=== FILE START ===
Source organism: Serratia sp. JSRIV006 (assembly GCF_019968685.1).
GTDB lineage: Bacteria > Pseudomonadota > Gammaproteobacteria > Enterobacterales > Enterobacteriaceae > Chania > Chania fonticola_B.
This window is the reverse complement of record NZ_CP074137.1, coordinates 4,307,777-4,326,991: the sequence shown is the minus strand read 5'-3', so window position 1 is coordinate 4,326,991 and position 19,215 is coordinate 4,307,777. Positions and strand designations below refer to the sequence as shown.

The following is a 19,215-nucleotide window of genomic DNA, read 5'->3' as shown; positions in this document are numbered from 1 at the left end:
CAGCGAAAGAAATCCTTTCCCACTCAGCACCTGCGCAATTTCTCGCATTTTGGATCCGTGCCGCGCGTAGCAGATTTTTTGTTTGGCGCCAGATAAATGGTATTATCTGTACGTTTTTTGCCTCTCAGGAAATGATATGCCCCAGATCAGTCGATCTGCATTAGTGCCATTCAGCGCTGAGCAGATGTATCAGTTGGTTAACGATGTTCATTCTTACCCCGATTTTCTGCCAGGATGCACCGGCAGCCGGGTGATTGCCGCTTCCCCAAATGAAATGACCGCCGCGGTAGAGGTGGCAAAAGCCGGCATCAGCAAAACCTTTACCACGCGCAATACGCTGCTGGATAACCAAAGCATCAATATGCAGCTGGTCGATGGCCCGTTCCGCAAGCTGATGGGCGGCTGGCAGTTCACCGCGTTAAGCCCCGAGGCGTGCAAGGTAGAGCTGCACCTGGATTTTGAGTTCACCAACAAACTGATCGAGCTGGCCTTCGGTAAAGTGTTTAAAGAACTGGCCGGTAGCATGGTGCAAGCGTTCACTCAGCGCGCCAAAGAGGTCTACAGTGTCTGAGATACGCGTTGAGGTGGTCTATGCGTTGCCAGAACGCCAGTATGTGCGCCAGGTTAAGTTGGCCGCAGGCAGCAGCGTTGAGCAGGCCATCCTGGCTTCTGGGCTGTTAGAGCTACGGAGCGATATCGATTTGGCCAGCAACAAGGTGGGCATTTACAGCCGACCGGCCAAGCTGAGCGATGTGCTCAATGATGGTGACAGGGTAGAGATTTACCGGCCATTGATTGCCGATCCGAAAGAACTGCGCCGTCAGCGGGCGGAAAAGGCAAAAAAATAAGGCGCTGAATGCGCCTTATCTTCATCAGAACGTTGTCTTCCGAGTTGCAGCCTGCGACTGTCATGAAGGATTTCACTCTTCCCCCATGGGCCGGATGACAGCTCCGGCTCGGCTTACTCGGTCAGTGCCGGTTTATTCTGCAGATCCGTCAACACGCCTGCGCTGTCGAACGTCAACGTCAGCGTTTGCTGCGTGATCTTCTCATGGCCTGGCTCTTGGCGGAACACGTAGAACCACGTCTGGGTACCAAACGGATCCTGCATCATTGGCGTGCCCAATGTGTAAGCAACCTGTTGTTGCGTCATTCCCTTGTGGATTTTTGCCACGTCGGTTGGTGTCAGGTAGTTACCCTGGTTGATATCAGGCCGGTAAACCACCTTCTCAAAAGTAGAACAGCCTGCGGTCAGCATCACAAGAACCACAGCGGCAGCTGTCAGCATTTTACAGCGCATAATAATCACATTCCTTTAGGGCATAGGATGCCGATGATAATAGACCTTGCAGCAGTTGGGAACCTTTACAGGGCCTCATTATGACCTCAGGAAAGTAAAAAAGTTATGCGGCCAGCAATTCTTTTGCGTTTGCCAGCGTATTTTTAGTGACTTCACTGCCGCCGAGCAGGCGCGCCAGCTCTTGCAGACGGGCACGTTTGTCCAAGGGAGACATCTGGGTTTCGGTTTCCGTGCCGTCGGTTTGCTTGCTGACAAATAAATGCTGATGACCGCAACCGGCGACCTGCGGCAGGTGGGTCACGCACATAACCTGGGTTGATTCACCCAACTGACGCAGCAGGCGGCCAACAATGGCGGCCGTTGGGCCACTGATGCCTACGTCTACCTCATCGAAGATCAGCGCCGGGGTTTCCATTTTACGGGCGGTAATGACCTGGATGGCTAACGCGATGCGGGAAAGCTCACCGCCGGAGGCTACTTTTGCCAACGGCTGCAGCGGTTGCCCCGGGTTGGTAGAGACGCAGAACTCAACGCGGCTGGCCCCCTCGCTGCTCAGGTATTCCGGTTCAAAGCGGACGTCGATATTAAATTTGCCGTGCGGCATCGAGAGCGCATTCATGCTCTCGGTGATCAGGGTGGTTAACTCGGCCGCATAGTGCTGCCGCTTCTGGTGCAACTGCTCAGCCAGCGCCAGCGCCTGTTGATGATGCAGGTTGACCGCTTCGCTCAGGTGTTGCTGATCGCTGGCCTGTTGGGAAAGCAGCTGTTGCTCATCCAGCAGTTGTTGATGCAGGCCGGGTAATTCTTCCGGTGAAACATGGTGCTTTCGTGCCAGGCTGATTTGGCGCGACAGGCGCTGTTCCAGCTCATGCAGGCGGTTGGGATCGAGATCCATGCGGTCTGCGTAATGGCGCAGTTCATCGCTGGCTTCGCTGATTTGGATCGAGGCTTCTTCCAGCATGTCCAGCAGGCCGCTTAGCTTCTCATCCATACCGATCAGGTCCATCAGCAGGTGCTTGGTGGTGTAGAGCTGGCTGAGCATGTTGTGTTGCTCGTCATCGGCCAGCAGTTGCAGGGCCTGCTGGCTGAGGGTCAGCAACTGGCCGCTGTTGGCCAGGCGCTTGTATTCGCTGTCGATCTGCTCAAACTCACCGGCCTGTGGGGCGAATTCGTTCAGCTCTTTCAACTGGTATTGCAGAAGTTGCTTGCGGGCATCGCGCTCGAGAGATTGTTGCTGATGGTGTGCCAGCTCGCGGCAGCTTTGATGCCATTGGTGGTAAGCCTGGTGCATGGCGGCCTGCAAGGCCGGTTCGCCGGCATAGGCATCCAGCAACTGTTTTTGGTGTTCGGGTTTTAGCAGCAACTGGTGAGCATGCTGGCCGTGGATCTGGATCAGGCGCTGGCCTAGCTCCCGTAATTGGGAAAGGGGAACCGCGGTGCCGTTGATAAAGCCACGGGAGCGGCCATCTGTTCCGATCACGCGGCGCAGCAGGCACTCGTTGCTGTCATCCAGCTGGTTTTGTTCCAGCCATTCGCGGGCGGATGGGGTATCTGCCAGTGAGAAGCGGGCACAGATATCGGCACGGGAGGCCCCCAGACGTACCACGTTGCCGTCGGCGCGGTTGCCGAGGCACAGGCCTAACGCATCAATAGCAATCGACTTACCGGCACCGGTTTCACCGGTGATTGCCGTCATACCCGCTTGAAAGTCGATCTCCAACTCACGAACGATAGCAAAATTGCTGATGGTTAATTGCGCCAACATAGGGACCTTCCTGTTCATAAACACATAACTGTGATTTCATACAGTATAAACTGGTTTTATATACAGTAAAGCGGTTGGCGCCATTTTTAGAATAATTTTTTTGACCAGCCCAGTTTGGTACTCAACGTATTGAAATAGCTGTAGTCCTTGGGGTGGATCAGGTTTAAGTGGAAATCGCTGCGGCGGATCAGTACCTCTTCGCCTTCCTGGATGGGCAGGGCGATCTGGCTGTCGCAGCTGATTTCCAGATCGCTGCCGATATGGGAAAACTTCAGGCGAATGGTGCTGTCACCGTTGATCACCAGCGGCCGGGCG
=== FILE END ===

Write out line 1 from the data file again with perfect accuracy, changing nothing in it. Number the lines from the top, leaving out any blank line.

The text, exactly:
Source organism: Serratia sp. JSRIV006 (assembly GCF_019968685.1).